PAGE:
Description[African Americana]. W. E. B. Du Bois (editor). Augustus Granville Dill (business manager). The Crisis. A Record of the Darker Races. New York: National Association for the Advancement of Colored People, 1911-1927. Large collection of early issues of the official magazine of the NAACP that once belonged to Augustus Granville Dill, who served as business manager and DuBois's assistant editor between 1913 (first issue receiving credit being in November, Volume 7, Number 1) and 1928. One issue with his ownership ticket; four with his rubber stamp (in two variations, both associated with his time working at Atlanta University); and ten issues with his name, "AG Dill," or initials, "AGD," written in holographic black ink on the front cover, likely in a secretarial hand. Most issues with notes in holographic blue pencil (limited to issue and page numbers). Quarto (9.75 x 6.75 inches; 247 x 172 mm.). 132 total issues, ranging from April 1911 and January 1927, including a consecutive run of ninety-four issues beginning with issue number thirteen (Volume 3, No. 1; November, 1911) and concluding with issue number 106 (Volume 18, No. 4; August, 1919); smaller unbroken runs include eighteen issues (Numbers 151-168), thirteen issues (175-187) and four issues (190-193); the three remaining single issues are numbers 6, 108 and 195. Publisher's saddle-stitched wrappers. Worn, handled extensively by someone instrumental in the magazine's publication; three copies lacking front wrapper; most wrappers detached, some secured with tape, and with substantial chipping to edges; text-blocks slightly browned, but leaves still supple. A remarkable collection in good condition. Rare.
A collection seemingly unmatched in scope; this is the largest single accumulation of issues we could find to enter the market, and as such, a tremendous resource for referencing African-American culture, politics and history. In 2015, collections of nine, seven, twelve and twenty issues (published between 1911 and 1913; 1917-1918; 1934 (unbroken run); and 1939-1945 respectively), as well as a single issue (Christmas, 1917-present here), were auctioned in Swann's Sale 2377. We were able to locate a listing of twenty issues (published 1914-1922) in a bookseller's catalog, circa 2010. Many institutional holdings for The Crisis recorded, primarily for later issues.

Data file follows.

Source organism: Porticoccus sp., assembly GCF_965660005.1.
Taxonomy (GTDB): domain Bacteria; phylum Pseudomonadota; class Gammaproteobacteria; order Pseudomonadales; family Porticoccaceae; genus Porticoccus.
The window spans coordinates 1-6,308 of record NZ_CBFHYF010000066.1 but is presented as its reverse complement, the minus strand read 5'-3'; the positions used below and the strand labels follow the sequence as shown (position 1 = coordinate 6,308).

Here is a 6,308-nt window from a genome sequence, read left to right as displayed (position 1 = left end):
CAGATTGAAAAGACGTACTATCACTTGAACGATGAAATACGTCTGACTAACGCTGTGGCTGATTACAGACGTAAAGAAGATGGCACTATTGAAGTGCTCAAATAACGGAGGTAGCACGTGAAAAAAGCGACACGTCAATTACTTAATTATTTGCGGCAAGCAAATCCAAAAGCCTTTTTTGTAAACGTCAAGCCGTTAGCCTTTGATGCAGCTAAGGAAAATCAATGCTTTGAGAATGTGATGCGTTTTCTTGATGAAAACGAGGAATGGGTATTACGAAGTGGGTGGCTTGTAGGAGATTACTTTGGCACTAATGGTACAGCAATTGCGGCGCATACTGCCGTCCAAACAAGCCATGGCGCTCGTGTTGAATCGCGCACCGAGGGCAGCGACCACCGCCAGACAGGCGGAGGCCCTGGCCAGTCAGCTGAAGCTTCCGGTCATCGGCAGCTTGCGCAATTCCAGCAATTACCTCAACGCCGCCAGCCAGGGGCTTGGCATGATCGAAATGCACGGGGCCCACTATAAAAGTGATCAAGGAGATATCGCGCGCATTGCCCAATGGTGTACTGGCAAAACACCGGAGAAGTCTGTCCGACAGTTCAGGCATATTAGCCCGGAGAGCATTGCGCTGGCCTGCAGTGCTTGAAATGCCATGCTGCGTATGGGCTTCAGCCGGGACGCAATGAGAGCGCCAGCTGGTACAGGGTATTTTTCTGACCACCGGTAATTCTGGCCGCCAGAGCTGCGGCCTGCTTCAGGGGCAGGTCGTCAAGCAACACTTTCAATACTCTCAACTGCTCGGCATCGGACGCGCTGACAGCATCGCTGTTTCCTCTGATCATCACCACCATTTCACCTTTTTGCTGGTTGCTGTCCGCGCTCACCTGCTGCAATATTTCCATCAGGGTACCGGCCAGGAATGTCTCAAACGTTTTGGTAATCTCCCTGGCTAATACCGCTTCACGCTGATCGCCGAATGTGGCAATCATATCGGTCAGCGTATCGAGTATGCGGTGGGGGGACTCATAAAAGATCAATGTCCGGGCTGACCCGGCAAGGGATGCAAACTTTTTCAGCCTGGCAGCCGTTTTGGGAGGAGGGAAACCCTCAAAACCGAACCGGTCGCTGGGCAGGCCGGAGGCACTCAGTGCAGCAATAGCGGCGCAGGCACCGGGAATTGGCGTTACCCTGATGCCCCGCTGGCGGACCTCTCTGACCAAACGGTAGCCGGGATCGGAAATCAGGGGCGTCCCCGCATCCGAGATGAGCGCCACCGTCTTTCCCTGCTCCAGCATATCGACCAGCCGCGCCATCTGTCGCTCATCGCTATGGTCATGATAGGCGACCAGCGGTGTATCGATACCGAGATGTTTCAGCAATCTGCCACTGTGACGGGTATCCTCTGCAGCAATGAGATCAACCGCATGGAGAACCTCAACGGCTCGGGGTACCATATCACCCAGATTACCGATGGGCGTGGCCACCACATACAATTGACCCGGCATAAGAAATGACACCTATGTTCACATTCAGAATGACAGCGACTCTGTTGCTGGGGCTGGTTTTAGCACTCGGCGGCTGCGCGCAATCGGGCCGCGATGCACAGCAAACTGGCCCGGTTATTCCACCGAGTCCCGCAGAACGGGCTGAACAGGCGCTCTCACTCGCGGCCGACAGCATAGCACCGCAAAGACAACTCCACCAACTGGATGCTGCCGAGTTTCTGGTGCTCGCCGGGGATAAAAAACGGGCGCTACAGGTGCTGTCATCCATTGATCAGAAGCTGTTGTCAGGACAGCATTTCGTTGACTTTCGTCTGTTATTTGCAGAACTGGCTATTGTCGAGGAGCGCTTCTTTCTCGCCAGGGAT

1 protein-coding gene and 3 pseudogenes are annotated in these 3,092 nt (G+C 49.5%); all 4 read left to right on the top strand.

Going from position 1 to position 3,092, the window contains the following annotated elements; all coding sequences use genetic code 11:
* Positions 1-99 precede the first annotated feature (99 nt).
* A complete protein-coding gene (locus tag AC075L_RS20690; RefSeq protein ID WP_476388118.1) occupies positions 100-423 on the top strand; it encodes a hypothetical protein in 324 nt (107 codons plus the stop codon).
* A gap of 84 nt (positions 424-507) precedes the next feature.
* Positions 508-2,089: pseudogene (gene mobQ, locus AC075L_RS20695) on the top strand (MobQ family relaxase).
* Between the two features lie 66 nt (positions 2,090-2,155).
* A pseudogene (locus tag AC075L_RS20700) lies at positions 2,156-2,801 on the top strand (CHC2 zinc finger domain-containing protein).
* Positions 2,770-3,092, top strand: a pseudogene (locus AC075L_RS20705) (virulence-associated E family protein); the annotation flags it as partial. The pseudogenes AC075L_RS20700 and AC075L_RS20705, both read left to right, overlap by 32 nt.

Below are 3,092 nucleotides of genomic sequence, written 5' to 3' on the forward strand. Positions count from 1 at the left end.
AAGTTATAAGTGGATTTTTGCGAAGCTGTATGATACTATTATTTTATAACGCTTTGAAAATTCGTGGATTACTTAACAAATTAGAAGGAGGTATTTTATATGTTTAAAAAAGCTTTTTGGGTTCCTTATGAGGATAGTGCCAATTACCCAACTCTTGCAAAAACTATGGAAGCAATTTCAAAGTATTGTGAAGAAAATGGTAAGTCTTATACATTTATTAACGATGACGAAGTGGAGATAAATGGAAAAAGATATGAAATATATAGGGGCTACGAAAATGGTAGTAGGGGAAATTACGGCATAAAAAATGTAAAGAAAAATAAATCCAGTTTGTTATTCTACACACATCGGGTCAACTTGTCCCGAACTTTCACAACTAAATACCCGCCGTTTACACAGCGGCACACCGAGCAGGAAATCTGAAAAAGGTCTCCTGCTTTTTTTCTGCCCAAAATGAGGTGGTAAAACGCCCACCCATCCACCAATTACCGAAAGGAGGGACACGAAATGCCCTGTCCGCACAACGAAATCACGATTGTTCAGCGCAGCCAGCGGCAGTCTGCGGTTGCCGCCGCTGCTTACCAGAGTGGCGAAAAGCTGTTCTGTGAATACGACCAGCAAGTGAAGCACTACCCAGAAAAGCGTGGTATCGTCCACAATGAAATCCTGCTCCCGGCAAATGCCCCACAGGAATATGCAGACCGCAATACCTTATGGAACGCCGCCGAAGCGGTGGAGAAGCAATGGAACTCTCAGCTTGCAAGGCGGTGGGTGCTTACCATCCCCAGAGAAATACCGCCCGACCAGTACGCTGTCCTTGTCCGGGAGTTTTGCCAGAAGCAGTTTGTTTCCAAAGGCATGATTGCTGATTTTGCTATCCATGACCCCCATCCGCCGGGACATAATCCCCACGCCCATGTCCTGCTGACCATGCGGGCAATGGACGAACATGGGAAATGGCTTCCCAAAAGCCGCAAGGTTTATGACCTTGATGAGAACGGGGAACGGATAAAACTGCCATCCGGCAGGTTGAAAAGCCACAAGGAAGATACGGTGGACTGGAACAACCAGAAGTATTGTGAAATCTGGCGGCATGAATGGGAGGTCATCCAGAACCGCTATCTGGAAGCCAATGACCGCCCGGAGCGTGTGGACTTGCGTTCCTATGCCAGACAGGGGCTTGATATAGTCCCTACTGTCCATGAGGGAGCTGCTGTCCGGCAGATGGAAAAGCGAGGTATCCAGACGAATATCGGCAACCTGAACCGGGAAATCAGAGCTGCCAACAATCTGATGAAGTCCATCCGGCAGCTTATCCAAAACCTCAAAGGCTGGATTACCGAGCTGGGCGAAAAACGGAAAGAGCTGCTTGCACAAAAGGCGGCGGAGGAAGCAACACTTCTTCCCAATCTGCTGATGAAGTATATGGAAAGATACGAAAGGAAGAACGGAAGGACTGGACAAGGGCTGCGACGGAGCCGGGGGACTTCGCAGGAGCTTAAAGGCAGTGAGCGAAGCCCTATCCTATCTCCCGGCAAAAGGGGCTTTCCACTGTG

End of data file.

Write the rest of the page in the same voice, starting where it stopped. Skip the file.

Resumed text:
Augustus Granville Dill, "newspaper man born at Portsmouth O Nov 30 1881 son of John Jackson and Elizabeth Stratton Dill AB Atlanta Univ 1906 Harvard 1908 AM Atlanta Univ 1909 unmarried Brothern secretary for Atlanta Univ 1908 10 associate professor of sociology 1910 13 business manager The Crisis New York since 1913 Joint editor following articles The College Bred Negro American 1911 The Common School and the Negro American 1912 The Negro American Artisan 1913 Morals and Manners Among Negro Americans 1914 Address 70 Fifth Ave New York" (Mather, Who's Who of the Colored Race, p. 91).
"Augustus Granville Dill, sociologist, business manager, musician, and colleague of National Association for the Advancement of Colored People (NAACP) co-founder W. E. B. Du Bois, is best known for his work overseeing the publication of Du Bois's journal, The Crisis, between 1913 and 1928. He also helped publish The Brownies' Book, a pioneering magazine for black children published from 1920 to 1921. In many ways, A. G. Dill represented the possibilities but also the difficulties of the college-educated 'talented tenth' generation that Du Bois lauded as civil rights pioneers in his seminal Souls of Black Folk (1903)" (The Black Past at http://www.blackpast.org/aah/dill-augustus-granville-1881-1956)
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